Crude Oils Advance on Ukraine Tension, Economic Reports
Brent advanced 1.1 percent in London. Russia President Vladimir Putin warned Ukraine against continuing its anti-separatist offensive after government troops killed five rebels, prompting Russia’s military to begin new drills on the two nations’ border. Prices fell yesterday after data showed U.S. crude supplies at an 83-year high.
“Futures are up because of concern that the fighting in eastern Ukraine will spiral out of control,” said Addison Armstrong, director of market research at Tradition Energy in Stamford, Connecticut. “There’s a huge amount of crude in the U.S., which should keep a lid on prices. Any rally will soon come under pressure.”
Brent for June settlement advanced $1.22 to end the session at $110.33 a barrel on the London-based ICE Futures Europe exchange. It was the highest close since March 3. The volume of all futures traded was near the 100-day average at 3:07 p.m.
WTI for June delivery rose 50 cents, or 0.5 percent, to settle at $101.94 a barrel on the New York Mercantile Exchange. Futures fell 31 cents to $101.44 yesterday, the lowest settlement since April 7. Trading volume was 14 percent below the 100-day average.
The European benchmark grade’s premium to WTI grew to $8.39 at today’s close, the most since March 17.
“If it is true that the current regime in Kiev sent the army against citizens inside its country, then it is a very serious crime against its own nation,” Putin said today at a meeting with the media in St. Petersburg. “It will have consequences for the people who make such decisions, including relations between our countries.”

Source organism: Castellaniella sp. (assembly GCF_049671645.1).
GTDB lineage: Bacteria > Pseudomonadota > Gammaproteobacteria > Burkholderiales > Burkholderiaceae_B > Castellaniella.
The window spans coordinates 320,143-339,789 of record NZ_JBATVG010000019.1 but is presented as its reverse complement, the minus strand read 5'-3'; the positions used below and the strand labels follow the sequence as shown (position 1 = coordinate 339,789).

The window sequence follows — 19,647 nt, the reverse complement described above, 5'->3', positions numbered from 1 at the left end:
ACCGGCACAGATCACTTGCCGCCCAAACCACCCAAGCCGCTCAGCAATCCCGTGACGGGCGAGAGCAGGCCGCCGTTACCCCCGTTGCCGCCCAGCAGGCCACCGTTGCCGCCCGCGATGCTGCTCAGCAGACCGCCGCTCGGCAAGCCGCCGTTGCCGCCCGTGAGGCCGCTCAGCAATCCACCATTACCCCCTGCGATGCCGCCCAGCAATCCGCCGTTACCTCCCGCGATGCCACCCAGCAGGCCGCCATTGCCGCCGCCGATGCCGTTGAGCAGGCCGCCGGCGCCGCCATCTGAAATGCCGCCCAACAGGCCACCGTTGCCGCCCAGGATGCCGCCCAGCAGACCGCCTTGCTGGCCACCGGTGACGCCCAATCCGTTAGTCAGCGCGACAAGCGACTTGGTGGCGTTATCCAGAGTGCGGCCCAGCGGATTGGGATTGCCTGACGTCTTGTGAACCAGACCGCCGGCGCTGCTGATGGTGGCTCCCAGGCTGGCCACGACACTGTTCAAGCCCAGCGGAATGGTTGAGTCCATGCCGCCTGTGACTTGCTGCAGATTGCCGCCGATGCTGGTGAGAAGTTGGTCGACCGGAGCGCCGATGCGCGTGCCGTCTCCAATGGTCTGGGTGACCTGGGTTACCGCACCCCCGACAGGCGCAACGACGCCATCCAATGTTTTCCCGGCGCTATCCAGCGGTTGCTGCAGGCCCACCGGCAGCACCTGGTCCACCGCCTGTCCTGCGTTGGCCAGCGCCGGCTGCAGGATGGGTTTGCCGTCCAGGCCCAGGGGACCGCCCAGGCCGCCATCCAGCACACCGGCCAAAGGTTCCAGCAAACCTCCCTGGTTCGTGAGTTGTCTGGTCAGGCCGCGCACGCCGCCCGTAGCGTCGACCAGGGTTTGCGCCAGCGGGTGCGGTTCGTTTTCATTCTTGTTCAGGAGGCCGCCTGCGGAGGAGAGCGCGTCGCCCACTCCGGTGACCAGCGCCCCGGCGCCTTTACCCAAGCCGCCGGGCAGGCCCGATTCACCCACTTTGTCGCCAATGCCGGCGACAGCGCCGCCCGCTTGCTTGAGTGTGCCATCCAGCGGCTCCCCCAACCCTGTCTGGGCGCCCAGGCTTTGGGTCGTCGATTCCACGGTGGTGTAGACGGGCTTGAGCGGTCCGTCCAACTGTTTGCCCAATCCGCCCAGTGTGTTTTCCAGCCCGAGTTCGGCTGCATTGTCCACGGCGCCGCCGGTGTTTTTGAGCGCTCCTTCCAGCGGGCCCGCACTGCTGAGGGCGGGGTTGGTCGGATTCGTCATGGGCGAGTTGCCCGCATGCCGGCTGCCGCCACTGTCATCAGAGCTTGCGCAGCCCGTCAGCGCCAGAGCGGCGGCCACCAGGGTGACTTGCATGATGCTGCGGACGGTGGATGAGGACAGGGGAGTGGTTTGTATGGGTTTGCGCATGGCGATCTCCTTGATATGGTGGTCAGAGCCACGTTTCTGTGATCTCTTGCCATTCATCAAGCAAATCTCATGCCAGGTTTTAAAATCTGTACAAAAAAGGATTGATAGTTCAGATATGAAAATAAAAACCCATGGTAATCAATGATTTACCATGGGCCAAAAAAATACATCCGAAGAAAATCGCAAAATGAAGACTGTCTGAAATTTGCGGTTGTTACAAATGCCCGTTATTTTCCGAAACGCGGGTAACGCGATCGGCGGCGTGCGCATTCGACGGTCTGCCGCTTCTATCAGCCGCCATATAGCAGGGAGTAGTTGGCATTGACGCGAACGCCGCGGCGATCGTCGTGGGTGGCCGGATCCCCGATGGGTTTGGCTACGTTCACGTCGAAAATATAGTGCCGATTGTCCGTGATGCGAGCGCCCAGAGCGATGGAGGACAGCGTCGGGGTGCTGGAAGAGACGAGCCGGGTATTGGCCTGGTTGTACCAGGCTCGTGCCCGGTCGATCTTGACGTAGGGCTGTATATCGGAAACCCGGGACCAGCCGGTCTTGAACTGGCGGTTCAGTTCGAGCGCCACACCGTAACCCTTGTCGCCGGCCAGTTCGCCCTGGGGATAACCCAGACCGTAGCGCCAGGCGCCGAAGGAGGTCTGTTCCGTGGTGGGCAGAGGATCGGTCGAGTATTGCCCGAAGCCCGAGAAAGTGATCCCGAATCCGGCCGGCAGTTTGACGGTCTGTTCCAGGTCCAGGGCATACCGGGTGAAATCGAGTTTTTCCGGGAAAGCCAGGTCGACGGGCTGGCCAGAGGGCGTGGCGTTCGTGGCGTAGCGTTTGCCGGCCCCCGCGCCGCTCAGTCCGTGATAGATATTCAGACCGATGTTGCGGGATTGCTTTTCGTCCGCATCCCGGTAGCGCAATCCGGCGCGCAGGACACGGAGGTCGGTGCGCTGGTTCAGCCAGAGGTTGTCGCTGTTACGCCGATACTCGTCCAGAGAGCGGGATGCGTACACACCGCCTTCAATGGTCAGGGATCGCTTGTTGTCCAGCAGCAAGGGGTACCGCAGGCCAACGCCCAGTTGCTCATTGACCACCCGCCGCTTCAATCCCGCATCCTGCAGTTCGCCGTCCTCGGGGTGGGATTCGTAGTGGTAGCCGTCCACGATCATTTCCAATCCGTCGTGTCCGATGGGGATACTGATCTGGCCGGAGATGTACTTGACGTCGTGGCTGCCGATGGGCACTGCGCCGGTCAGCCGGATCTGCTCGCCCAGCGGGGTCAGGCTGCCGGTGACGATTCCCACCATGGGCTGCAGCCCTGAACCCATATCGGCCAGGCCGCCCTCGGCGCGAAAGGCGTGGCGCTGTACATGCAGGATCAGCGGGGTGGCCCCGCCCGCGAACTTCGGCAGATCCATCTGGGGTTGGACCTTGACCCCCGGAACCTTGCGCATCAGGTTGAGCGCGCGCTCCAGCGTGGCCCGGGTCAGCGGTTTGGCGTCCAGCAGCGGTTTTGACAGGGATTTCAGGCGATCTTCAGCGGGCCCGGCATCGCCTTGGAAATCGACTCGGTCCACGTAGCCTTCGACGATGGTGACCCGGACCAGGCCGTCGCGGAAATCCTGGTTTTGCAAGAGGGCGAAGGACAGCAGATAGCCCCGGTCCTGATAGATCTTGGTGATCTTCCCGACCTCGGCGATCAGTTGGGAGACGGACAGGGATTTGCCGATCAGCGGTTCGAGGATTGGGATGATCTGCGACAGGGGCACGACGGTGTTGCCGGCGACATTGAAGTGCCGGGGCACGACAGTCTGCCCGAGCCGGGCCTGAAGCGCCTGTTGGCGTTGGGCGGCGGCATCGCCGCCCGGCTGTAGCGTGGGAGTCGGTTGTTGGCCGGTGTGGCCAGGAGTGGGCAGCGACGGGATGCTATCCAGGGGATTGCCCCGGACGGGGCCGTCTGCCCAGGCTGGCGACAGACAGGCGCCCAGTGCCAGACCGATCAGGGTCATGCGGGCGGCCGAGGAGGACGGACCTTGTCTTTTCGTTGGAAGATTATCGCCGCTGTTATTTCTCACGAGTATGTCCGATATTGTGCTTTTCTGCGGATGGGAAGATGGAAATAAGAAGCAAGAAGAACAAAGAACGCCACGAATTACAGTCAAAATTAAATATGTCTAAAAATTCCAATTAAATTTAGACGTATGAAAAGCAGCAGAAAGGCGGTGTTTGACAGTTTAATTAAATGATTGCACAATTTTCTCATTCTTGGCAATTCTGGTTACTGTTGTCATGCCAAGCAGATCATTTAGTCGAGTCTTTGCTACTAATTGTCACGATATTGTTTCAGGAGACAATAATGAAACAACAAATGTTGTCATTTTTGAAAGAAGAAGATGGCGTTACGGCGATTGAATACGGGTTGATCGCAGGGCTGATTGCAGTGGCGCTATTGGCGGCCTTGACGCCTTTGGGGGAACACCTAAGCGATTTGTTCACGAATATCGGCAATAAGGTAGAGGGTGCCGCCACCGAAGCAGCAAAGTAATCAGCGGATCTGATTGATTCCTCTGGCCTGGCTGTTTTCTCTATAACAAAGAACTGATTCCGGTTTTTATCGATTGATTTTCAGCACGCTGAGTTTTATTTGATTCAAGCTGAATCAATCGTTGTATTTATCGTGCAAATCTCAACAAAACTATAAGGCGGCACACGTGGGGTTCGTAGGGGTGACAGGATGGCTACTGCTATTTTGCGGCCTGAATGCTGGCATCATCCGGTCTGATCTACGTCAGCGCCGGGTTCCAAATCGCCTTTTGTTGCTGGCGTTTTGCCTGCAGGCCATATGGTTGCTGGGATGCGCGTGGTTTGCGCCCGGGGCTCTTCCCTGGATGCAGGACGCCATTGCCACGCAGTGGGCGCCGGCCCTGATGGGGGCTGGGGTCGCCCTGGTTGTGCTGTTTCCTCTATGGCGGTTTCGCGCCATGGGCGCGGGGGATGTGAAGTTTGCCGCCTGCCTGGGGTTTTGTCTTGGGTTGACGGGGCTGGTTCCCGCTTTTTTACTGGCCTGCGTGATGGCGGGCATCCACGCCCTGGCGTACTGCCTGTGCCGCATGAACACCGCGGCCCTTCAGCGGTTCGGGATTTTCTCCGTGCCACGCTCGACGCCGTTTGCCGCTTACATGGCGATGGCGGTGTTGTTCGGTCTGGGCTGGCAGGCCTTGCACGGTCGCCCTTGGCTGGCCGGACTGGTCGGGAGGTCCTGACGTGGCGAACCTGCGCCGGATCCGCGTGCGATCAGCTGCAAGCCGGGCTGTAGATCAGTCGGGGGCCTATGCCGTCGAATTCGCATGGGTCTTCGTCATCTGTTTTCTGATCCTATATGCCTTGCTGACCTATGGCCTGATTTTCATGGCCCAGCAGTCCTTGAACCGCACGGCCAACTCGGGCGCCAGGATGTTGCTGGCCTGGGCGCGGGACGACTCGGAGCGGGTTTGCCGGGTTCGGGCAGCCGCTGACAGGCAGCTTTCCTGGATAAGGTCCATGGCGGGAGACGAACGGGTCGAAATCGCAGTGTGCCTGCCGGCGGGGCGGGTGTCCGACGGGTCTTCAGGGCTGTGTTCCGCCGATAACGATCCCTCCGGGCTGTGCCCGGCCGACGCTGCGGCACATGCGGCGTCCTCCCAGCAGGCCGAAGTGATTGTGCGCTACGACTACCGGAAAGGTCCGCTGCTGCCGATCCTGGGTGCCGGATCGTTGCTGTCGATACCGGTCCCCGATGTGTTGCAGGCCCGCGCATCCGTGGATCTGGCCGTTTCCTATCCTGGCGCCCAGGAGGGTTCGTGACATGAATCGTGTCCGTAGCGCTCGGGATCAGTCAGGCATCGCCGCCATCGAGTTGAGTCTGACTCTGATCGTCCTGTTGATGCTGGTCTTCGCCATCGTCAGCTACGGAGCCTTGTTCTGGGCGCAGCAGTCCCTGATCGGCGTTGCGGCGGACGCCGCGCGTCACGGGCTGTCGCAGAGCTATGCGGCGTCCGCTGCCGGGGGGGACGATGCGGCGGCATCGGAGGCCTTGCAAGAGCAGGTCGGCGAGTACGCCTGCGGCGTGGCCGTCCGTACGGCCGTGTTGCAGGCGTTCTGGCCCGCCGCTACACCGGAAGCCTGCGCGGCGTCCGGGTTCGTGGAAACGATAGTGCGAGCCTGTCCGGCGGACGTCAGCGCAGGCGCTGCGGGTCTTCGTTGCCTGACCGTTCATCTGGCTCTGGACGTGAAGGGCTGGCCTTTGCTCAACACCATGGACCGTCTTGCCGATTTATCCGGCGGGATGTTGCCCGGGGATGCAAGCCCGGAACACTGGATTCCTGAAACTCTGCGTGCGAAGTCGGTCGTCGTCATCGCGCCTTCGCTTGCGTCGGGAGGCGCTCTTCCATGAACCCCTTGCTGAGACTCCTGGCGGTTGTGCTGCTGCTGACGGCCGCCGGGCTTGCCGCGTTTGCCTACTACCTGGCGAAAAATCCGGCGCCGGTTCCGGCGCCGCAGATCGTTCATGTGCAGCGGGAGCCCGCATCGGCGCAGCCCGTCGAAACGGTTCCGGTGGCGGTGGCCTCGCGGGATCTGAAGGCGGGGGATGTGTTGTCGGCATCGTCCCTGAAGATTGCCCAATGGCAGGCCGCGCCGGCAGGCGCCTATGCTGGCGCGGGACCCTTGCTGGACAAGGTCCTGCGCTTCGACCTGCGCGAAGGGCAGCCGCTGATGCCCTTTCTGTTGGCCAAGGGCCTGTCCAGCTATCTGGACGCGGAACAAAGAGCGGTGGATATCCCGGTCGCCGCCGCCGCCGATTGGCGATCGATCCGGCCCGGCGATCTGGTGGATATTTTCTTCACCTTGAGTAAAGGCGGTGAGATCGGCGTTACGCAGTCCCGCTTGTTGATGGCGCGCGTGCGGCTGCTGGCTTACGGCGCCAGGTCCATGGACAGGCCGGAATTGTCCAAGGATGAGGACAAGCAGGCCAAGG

Russia’s latest drills are a response to events in eastern Ukraine and involve warplanes near the border, Defense Minister Sergei Shoigu said, according to Interfax.
An agreement to disarm rebels signed last week in Geneva by Ukraine, Russia, the European Union and the U.S. is on the brink of collapse. President Barack Obama said today the U.S. and its allies have more sanctions against Russia ready to go because Putin’s government has yet to abide by the accord. Russia is the world’s biggest energy-producing country.
“It’s hard to make a strong bearish case with the tension in Ukraine,” said Bill O’Grady, chief market strategist at Confluence Investment Management in St. Louis, which oversees $1.4 billion.
Futures also climbed after a government report showed that orders for durable goods poured into U.S. factories in March and a survey showed German business confidence gained in April.
U.S. bookings for goods meant to last at least three years increased 2.6 percent, the biggest gain since November, after rising 2.1 percent in the prior month, a Commerce Department report showed today in Washington. Orders excluding transportation equipment, which is often volatile, advanced by the most in more than a year.
The Ifo institute’s German business climate index, based on a survey of 7,000 executives, advanced to 111.2 from 110.7 in March. Economists predicted a decline to 110.4, according to the median of 34 estimates in a Bloomberg News survey.
U.S. crude stockpiles expanded by 3.52 million barrels to 397.7 million last week, the Energy Information Administration said yesterday. Stockpiles have risen to the most since May 1931, according to monthly government data going back to 1920. The burgeoning supply has sparked arguments over whether a 1975 law that hat prevents most U.S. exports should be repealed.
“The glut isn’t as bearish as it looks because it’s artificial,” O’Grady said. “If regulations were changed, starting with the ban on exports, it would soon disappear.”
Implied volatility for at-the-money WTI options expiring in June was 16.7 percent, down from 17.1 percent yesterday, data compiled by Bloomberg showed.
Electronic trading volume on the Nymex was 387,829 contracts at 3:07 p.m. It totaled 517,306 contracts yesterday, 4.6 percent below the three-month average. Open interest was 1.62 million contracts.
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